Researchers discover unique DNA methylation patterns driving population diversity and interactions in ocean microbes
SEOUL, South Korea, Dec. 8, 2022 /PRNewswire/ — DNA methylation is a biological process through which methyl groups are added to the genetic material. It is used as an epigenetic strategy by prokaryotes to perform an array of functions such as protection against viral invasion using restriction-modification (RM) systems. However, there is limited understanding of its role in microbial ecology.
To this end, a research team led by Professor Woo Jun Sul from Chung-Ang University and Dr. Hoon Je Seong (currently from Macrogen Inc.), South Korea has explored the differences in DNA methylation patterns across different members of the ocean microbial communities in the northwest Pacific Ocean. Their study was published online on September 28, 2022, in Volume 10 of Microbiome. “In-depth DNA methylation project began only in 2014, with the release of long-read sequencers. This sparked our curiosity and we wanted to apply it to microbial ecology. Hence, we used a metagenomics approach to explore DNA methylation in a community rather than at an organism level,” says Prof. Sul.
In 2015, a large-scale Shipborne Pole-to-Pole Observations (SHIPPO) project was initiated by the Korea Polar Research Institute, to filter out microorganisms from ocean surface samples from the Pacific Northwest to the Bering Sea.
The team extracted DNA from these captured specimens and performed metagenomic sequencing. Next, they generated massive 15,056 viral (v), 252 prokaryotic (pro), 56 giant viral (gv), and 6 eukaryotic (eu) metagenome-assembled genomes (MAGs). Upon further analyses, the team found that nearly 95% of the proMAGs belonged to new taxa that could not be classified using existing genomic databases. “This finding has immense potential and could provide new insights into the genomes of unculturable ocean microbes,” Prof. Sul explains.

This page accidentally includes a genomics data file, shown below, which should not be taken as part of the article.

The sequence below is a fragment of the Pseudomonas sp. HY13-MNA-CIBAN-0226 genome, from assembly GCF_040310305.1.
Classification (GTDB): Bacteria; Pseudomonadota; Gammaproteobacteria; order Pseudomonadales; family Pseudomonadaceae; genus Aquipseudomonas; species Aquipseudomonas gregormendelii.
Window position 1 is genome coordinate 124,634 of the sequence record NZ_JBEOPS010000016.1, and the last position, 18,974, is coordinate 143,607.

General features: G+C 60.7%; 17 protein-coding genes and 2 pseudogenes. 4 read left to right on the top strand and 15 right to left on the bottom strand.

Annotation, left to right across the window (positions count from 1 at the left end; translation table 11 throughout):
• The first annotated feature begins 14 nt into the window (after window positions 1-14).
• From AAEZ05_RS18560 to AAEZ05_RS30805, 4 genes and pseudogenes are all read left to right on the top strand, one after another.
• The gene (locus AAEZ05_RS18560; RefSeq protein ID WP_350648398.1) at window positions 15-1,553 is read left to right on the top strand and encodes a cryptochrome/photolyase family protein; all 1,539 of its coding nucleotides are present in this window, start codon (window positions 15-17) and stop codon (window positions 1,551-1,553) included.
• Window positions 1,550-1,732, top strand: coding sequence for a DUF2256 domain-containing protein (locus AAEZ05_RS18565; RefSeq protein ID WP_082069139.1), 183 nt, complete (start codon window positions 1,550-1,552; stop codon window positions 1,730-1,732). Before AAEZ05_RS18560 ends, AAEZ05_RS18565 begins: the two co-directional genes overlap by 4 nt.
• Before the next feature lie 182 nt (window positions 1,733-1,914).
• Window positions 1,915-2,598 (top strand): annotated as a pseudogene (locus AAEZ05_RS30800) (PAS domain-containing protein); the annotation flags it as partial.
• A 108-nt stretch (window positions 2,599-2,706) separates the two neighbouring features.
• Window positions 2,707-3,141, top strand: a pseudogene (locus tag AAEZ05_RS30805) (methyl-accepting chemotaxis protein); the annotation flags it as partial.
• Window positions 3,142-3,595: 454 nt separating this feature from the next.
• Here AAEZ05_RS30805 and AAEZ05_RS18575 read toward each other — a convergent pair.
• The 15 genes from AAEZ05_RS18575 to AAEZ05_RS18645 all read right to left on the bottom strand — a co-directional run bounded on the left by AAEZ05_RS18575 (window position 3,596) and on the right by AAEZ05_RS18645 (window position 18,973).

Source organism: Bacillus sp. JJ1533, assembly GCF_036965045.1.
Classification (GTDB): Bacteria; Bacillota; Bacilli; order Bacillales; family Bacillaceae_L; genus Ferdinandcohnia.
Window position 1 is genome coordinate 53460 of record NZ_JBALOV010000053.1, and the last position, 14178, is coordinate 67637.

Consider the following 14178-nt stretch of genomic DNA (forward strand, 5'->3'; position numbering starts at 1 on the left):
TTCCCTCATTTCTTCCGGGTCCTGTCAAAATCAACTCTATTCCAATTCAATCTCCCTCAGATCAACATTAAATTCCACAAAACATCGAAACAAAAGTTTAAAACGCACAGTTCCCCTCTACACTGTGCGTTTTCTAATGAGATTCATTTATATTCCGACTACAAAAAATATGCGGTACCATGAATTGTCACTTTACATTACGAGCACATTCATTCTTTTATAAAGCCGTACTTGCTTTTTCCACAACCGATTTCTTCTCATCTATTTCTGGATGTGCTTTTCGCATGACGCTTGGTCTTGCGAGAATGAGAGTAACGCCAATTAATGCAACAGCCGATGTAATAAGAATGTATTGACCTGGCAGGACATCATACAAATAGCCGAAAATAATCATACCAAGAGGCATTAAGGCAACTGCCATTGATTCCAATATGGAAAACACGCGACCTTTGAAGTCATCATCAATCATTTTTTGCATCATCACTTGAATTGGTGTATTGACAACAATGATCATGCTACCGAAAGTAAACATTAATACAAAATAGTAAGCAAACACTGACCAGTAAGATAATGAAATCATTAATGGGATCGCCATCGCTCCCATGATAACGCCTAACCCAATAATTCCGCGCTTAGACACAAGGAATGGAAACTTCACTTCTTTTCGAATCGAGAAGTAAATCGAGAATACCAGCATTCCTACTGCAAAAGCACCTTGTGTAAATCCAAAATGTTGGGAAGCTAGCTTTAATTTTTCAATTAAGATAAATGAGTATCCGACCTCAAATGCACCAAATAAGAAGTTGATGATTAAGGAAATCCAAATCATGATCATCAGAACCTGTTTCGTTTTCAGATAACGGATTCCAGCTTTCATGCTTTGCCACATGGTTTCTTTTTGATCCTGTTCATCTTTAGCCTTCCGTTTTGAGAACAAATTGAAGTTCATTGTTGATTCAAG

The team also found that MTase II was the most common class of MTase expressed in these organisms. Furthermore, the identification of methylated motifs revealed unique DNA methylation patterns, which eventually led to the discovery of a distinct methylation profile in Alphaproteobacteria.
Moreover, they discovered heterogeneity in the methylation profile of Pelagibacter even at the “strain-level”. This implies that dynamic cellular events occur within Pelagibacter in the surface waters of the northwest Pacific Ocean.
Additionally, they found the presence of uneven methylation patterns in the Cand. P. Giovannoni NP1 genome, suggesting potential defense mechanisms used by this bacterium.
These findings have already paved the way for a new era of meta-epigenomics, which directly measures methylation in environmental microbes. In conclusion, Prof. Sul surmises, “Our study will help discover candidate targets to prevent pathogenicity in the environment. This can be of immense importance to the global public health systems by detecting pathogenic signals that threaten human health.“
Title of original paper: Marine DNA methylation patterns are associated with microbial community composition and inform virus–host dynamics
SOURCE Chung-Ang University